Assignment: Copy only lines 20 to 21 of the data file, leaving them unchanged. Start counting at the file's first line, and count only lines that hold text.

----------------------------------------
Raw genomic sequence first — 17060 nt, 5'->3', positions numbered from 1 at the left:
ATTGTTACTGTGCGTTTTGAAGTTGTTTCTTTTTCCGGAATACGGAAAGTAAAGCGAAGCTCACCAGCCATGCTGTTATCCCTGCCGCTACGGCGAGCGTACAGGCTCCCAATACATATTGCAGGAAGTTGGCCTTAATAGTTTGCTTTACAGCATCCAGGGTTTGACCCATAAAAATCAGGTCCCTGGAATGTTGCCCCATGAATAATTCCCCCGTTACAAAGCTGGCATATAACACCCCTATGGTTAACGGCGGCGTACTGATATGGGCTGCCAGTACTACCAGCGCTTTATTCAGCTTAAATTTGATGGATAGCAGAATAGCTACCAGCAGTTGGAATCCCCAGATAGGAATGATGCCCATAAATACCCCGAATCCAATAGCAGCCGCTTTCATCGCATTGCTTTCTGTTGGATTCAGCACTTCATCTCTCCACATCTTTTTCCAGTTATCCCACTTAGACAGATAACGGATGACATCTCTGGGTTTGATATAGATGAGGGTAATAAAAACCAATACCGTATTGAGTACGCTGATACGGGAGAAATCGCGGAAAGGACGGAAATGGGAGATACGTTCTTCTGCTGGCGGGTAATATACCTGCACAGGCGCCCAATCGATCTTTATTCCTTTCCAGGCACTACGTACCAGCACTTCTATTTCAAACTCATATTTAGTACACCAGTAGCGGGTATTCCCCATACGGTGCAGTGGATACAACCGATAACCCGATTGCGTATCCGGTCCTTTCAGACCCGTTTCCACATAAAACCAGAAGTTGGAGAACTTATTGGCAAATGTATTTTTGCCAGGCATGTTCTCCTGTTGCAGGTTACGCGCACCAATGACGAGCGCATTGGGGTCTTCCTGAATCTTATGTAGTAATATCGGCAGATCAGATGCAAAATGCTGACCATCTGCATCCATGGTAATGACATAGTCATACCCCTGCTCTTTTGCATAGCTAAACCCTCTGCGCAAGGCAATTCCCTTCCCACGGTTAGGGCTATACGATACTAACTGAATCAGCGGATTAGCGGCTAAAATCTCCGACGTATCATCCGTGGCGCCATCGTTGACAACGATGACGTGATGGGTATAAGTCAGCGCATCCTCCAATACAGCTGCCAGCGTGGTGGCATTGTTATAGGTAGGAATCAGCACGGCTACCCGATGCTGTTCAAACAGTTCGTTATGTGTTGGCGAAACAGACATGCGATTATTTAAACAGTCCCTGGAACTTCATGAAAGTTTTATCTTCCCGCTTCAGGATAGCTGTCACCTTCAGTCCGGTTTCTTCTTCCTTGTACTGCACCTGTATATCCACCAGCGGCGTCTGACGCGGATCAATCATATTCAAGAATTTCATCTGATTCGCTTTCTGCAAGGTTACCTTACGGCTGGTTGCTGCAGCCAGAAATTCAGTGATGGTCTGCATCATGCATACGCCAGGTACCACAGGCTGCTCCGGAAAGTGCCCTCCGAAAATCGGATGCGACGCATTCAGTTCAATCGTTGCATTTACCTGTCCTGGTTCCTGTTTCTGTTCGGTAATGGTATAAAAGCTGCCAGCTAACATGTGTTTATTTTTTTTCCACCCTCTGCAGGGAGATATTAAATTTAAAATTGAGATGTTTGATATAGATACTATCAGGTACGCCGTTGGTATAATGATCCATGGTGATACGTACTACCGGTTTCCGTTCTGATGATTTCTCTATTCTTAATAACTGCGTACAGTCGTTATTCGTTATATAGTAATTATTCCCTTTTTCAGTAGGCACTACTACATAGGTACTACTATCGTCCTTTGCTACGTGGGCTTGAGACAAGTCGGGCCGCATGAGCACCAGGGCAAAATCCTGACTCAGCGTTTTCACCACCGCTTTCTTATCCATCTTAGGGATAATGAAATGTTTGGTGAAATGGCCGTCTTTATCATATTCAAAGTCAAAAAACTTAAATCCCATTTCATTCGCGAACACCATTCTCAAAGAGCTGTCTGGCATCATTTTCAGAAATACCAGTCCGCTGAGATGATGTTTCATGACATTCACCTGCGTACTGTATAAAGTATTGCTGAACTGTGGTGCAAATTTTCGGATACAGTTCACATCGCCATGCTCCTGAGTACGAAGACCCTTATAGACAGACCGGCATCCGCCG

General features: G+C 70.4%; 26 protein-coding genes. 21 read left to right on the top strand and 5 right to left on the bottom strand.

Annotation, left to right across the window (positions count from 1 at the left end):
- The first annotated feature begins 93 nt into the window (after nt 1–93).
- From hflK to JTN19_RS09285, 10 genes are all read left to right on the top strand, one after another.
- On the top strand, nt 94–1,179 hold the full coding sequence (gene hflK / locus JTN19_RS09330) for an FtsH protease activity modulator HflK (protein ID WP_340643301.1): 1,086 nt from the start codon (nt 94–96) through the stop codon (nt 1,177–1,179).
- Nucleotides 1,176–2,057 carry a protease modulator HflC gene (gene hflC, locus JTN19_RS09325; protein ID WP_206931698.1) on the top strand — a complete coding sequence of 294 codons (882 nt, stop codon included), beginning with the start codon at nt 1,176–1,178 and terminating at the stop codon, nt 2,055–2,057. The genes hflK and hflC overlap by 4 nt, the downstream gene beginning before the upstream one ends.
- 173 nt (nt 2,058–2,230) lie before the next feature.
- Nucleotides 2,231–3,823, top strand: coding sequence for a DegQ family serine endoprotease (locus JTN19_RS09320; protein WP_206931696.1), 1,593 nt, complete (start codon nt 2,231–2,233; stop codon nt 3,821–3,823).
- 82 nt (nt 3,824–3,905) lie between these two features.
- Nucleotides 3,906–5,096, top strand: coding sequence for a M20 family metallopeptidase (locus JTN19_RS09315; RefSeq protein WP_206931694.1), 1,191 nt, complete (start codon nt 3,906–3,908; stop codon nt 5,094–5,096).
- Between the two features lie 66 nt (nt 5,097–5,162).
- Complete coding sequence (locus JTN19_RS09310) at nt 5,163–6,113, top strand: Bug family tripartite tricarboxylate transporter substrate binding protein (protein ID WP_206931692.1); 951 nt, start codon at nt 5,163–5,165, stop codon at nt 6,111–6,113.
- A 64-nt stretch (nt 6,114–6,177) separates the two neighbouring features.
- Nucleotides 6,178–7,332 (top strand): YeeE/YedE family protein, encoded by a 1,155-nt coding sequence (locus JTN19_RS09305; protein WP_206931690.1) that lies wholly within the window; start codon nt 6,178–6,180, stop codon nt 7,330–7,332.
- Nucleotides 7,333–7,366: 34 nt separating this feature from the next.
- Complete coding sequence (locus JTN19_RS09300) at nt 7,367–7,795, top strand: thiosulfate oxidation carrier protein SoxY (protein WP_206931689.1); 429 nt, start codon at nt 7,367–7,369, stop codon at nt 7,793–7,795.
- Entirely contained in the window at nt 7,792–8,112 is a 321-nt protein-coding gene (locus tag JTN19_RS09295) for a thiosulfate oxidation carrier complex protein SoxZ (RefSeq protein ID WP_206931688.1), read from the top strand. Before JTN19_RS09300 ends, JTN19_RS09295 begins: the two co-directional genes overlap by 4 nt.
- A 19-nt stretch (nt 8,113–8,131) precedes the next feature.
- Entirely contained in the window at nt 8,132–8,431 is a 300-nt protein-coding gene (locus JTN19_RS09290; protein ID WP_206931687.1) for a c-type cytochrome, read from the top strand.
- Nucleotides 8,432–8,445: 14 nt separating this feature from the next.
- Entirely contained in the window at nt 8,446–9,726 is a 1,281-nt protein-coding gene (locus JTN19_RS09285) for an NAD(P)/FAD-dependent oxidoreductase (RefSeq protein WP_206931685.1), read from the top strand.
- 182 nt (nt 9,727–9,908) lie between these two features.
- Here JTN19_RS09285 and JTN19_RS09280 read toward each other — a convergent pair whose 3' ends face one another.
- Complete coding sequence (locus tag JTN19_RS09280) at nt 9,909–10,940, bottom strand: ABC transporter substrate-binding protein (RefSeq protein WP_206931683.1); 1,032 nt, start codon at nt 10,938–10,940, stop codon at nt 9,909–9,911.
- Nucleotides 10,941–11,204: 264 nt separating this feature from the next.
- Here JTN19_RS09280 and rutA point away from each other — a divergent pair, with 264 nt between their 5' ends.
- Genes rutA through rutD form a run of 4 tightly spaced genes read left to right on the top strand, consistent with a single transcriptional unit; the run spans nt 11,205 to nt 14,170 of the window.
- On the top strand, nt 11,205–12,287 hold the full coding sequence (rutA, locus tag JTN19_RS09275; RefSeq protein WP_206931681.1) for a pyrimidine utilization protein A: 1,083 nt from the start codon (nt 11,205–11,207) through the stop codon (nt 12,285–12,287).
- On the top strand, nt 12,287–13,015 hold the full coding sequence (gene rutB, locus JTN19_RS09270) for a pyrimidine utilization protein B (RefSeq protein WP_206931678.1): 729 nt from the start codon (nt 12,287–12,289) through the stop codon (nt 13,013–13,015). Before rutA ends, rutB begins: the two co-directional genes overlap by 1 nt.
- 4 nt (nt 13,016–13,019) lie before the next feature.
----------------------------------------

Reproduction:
- A 19-nt stretch (nt 8,113–8,131) precedes the next feature.
- Entirely contained in the window at nt 8,132–8,431 is a 300-nt protein-coding gene (locus JTN19_RS09290; protein ID WP_206931687.1) for a c-type cytochrome, read from the top strand.